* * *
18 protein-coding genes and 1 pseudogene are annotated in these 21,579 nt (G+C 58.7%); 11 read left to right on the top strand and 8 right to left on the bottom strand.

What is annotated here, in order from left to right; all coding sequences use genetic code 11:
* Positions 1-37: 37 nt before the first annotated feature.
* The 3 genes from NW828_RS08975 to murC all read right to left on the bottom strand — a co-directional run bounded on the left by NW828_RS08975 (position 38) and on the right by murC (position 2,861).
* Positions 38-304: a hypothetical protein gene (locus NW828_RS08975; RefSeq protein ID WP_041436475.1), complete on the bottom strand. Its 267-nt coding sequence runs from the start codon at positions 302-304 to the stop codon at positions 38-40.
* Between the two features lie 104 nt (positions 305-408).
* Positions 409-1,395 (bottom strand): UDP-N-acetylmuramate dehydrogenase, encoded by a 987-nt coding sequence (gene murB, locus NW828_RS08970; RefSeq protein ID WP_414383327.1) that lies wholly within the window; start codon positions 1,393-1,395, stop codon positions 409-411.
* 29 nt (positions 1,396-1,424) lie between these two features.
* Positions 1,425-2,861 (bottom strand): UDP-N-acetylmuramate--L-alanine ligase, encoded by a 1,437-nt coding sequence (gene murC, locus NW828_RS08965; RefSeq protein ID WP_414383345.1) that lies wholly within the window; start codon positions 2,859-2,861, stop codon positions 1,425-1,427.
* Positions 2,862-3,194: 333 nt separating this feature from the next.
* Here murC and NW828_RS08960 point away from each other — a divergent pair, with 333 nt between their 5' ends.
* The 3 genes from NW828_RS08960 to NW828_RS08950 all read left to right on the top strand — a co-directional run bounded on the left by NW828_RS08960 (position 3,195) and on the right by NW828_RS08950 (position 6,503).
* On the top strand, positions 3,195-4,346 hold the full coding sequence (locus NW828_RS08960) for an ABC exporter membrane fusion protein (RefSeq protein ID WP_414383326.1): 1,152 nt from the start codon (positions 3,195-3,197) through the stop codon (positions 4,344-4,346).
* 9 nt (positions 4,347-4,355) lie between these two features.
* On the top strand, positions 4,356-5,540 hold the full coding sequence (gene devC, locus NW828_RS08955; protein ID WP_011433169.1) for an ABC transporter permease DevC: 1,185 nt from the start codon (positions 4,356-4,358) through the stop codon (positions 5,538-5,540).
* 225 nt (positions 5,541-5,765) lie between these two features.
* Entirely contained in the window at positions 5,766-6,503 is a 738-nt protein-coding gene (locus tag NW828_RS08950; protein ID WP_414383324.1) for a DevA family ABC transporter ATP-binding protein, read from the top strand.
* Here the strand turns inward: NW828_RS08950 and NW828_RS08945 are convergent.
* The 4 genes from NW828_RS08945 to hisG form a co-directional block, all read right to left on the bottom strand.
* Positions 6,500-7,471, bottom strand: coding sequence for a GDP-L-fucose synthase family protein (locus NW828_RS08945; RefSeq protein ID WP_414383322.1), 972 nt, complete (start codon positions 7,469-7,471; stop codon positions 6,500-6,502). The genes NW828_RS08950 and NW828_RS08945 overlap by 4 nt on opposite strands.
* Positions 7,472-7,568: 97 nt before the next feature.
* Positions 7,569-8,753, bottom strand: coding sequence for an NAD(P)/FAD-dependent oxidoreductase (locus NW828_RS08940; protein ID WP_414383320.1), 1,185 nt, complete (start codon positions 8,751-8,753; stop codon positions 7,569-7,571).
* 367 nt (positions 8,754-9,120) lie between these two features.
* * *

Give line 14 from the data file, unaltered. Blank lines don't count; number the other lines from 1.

* 9 nt (positions 4,347-4,355) lie between these two features.